And The Most Important Character is…
I’ve been writing for dozens of years and most of those have been undertaken in earnest. I started pursuing publishing at age 12 and 15 and then again at 26. Since then, I’ve freelanced, edited, judged in contests, and of course, written my fair share of short stories, essays, flash fiction, and novels. In all, I have over 25 writing years in.
What I also did (and still do) over those years was critique other writers and have my own writing critiqued. In the early days, I don’t mind saying that my prose was filled with the typical new writer issues. It was unsophisticated: the characters lacked depth, the dialogue was flat and boring, and there was no sparkle to the prose. I had no idea how to move the plot along, I couldn’t keep track of more than two characters in dialogue, and I spent far too much time writing things that had nothing to do with the story.
OK. So maybe some of that is still true: I’m always learning, and that’s the point of my post today. I keep learning. I’m not afraid to hear when something doesn’t work. I have a pretty thick skin when it comes to negative reviews because I’ve spent a good many hours reading critiques of my work. Many, many times the critiques were not glowing. They could even be harsh depending on who was delivering the news. Sometimes, I felt sick to my stomach from reading a critique.
I had to learn to take the good comments AND the bad. I had to develop a distance from my writing in order to hear about the things that needed fixing.
And so I forged on. I discovered that usually after a tough critique that if I thought about the words, I’d realize it was hard to take because the information was true in some sense. Often, the critter would write something that resonated with me because I KNEW even when I wrote it that it wouldn’t work but kept it anyway.
Then I would go about fixing what needed fixing.
I’m a writer and that means rewriting. It means hearing hard-to-take information about my work in order to improve. It means realizing that the story comes first, not my ego.
Why am I writing all this? Certainly not to defend any review I’ve received lately: While I love great reviews, I don’t fret over the bad ones anymore unless I know I have some work to do because of them. We ALL get bad reviews at one time or another. It’s part of the game.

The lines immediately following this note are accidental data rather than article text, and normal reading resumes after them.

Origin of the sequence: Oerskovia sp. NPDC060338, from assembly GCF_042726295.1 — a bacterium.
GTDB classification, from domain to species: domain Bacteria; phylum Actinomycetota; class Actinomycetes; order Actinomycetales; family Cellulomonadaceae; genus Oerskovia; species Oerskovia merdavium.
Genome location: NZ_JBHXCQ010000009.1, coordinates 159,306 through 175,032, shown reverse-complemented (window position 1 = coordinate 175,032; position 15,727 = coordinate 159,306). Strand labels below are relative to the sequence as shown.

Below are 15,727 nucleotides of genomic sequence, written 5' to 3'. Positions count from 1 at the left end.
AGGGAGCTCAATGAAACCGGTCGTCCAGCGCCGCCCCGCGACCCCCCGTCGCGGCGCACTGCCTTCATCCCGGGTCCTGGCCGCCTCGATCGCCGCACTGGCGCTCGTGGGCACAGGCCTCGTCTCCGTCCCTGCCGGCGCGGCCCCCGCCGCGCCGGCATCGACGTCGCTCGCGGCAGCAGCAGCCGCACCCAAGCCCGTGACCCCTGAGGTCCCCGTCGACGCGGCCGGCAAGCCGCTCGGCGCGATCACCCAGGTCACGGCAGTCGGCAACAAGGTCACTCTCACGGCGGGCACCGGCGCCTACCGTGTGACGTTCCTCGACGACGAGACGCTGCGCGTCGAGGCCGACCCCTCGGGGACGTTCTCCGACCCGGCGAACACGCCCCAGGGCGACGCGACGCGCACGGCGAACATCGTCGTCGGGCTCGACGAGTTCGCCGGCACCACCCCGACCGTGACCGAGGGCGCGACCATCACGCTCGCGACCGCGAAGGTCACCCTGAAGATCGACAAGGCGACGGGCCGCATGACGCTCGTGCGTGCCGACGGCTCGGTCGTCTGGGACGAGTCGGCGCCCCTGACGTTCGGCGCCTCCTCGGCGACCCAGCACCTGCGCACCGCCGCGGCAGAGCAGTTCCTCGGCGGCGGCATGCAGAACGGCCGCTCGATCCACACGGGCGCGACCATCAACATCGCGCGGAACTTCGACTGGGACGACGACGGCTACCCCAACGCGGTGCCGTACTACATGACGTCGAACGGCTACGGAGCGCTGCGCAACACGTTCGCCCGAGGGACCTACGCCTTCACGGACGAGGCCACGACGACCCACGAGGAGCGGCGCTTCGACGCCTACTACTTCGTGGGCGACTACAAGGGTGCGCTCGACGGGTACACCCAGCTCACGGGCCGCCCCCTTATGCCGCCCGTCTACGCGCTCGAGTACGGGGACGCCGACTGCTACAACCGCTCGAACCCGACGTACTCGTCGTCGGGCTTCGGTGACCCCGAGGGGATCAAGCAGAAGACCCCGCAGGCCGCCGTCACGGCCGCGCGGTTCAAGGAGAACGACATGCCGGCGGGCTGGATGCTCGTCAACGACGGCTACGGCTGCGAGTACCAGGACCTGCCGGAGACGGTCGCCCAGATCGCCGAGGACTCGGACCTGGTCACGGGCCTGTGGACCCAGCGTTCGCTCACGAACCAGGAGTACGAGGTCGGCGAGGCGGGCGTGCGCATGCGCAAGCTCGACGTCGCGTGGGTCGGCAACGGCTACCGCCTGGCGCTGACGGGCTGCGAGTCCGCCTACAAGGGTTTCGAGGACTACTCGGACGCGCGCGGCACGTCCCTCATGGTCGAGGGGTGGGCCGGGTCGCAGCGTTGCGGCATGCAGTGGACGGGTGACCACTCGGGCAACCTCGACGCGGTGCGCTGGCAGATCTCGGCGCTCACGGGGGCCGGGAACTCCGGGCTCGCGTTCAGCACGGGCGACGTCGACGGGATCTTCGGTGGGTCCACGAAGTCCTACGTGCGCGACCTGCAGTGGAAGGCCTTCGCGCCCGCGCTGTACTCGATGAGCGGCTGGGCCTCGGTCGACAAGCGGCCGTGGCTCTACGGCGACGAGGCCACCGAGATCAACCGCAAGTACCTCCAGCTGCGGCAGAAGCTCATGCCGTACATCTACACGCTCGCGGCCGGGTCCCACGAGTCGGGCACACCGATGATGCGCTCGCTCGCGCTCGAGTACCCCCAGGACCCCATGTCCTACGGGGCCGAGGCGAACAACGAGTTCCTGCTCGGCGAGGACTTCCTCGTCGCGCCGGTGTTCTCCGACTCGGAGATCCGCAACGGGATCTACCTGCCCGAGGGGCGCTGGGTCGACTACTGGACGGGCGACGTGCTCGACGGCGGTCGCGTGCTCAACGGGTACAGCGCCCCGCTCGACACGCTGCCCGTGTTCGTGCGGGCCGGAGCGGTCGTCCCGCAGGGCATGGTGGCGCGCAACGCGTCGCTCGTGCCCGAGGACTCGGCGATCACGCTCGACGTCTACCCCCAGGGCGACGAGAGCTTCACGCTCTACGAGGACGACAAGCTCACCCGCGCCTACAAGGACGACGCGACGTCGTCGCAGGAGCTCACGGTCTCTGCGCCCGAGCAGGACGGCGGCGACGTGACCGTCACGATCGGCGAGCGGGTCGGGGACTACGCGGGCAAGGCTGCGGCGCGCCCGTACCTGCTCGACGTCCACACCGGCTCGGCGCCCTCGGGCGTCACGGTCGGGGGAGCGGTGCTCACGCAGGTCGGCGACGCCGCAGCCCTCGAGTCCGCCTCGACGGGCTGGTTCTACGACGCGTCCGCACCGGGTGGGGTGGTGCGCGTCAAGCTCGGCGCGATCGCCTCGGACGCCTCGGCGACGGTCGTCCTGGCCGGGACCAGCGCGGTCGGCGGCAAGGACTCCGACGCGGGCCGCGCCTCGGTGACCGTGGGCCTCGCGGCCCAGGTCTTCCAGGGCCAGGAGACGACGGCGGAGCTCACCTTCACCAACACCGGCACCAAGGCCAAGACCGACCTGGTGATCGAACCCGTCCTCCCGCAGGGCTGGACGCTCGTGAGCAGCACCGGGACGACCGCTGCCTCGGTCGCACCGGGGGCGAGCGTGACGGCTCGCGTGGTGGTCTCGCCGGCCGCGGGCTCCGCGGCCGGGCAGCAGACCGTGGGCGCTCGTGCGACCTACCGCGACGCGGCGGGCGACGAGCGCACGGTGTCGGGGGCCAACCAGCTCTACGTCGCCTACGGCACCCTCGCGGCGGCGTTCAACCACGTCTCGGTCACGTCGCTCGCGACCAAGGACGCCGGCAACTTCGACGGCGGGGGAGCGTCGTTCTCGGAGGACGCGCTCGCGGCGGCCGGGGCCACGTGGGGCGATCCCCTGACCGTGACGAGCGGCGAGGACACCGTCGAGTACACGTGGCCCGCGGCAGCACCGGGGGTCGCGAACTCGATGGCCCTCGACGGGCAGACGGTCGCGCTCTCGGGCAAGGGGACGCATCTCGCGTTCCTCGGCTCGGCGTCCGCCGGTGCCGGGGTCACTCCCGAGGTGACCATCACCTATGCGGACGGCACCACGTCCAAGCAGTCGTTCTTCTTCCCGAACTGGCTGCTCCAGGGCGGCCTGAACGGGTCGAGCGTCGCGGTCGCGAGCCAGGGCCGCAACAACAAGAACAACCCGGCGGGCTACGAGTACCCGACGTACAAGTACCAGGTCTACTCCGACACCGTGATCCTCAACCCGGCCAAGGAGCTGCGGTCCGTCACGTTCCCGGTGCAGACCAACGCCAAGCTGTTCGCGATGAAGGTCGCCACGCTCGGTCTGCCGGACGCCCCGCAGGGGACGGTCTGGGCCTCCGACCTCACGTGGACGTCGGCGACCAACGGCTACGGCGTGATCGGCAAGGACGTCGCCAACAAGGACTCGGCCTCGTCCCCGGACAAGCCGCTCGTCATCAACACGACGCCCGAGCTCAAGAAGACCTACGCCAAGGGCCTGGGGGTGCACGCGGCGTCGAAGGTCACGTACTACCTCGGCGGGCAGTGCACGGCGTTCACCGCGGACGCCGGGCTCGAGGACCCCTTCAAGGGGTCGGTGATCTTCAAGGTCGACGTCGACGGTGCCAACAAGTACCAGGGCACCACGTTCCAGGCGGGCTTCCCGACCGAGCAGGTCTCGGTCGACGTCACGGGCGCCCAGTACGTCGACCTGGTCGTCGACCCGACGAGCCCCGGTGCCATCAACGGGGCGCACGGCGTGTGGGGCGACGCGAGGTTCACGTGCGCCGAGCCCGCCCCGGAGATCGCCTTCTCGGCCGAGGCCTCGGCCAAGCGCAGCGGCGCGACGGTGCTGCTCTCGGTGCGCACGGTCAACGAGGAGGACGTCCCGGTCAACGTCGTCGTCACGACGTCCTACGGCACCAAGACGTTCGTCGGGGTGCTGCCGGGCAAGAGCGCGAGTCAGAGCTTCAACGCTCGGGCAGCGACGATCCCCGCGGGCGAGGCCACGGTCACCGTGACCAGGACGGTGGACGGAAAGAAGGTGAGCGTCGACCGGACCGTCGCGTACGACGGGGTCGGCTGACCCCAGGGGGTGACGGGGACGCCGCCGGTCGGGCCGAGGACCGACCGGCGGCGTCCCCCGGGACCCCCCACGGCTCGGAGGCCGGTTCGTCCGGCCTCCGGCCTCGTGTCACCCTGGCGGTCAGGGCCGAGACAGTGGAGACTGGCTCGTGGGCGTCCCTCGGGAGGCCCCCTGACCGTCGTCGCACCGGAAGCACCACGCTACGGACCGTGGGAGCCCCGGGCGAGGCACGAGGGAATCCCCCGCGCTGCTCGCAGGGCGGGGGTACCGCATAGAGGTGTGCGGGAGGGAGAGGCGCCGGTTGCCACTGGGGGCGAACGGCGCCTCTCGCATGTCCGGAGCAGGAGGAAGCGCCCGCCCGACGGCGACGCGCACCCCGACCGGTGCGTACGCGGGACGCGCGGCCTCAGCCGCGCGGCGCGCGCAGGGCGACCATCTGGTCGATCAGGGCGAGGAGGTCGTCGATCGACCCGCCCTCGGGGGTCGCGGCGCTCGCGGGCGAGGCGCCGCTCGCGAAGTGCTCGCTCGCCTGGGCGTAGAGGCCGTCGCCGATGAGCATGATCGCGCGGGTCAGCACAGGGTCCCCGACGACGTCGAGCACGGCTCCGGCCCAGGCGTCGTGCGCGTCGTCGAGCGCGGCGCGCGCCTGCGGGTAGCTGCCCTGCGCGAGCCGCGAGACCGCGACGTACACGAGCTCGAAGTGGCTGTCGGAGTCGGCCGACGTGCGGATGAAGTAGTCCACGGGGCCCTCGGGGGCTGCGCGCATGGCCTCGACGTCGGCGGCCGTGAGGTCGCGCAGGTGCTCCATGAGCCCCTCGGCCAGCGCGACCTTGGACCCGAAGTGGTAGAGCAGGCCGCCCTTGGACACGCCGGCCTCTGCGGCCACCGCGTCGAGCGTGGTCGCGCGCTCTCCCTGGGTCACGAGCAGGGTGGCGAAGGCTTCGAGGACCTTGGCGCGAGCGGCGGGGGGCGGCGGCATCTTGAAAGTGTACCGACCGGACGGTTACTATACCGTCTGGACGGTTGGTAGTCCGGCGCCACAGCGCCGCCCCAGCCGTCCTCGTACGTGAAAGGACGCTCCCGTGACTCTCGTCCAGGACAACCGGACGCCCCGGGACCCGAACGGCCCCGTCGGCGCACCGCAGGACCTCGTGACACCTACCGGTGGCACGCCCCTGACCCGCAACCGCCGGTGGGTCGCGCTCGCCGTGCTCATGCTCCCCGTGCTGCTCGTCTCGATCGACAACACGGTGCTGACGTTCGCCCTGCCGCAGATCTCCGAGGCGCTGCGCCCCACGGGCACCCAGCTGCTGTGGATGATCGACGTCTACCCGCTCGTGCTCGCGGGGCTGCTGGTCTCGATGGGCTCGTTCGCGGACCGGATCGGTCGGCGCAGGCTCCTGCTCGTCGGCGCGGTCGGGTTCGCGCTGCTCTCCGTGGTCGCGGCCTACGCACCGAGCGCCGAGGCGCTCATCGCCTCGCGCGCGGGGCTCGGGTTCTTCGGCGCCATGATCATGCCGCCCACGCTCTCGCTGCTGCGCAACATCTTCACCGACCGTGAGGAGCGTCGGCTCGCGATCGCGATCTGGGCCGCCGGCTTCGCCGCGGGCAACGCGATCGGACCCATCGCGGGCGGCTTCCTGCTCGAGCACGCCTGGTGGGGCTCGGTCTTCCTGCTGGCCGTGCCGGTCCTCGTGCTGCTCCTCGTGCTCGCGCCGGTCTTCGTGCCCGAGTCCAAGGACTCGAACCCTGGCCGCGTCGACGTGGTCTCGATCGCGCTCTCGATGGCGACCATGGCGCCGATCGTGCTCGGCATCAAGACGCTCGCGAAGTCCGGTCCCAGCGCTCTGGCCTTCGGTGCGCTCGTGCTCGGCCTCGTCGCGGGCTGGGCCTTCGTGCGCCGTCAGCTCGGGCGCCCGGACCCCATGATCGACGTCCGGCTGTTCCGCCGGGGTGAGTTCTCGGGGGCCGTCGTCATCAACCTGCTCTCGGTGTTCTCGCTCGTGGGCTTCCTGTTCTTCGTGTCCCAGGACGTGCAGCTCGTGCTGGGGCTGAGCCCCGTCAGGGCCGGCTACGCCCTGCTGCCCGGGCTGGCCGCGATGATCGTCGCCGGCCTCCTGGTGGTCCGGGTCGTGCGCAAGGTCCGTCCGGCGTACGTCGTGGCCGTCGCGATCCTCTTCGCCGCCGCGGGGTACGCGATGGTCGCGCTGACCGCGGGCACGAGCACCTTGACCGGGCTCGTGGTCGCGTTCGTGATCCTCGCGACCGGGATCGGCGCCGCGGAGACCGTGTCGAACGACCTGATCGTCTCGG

No. I’m writing about critique and reviews because I’m worried about some newbie indies.
I’m excited about indie work, really. But I know of some real newbie writers who are raring to put their stuff live digitally because they can. I worry that newbie writers will not put in the character-building time of critique and revision that they need to, to produce good prose, and–more importantly–to survive harsh criticism. Because it’s going to come. Like I said, we ALL receive bad reviews and harsh criticism at some point.
It’s how we deal with it that makes us newbie or veteran, I think. Our responses to the responses we receive are a mark of our own character. And many of us indies have spent the time behind the scenes developing that strangely plastic skin that allows truth to enter and pain to bounce off, (well, somewhat) and crafting that first-person character that is ourselves just as carefully as we craft the people that populate our work.
I wonder and worry about how many fledgling authors will scoot out to the web, jamming their new, untested, still-young prose onto Kindle, or Nook, or Kobo, because they can, and end up receiving harsh reviews that they aren’t prepared to receive.
And then never write again.
I beg of you newbies: please don’t do this to yourself. I’m not afraid of competition. I’m not trying to come off as superior and megalomaniacal or imply that I’m a better writer than you; Hell, I make plenty of writerly mistakes.
But I’m a fairly well seasoned, and I can take it when I’m told about the many mistakes in my prose.
It’s great to be an indie these days; we have a lot of venues open to us that weren’t open before, we have control over things we didn’t before, our stories can be the length they want to be.
But if you’ve never had your work critiqued privately, please reconsider before you publish it publicly.
From a veteran to any newbie who will listen: it’s not just your stories’ characters that need building, it’s your writer’s character and there’s no shortcut to that.
Then go grab a free copy of God in the Machine (a short story): it’s free today only on Amazon
AND: spread the word!
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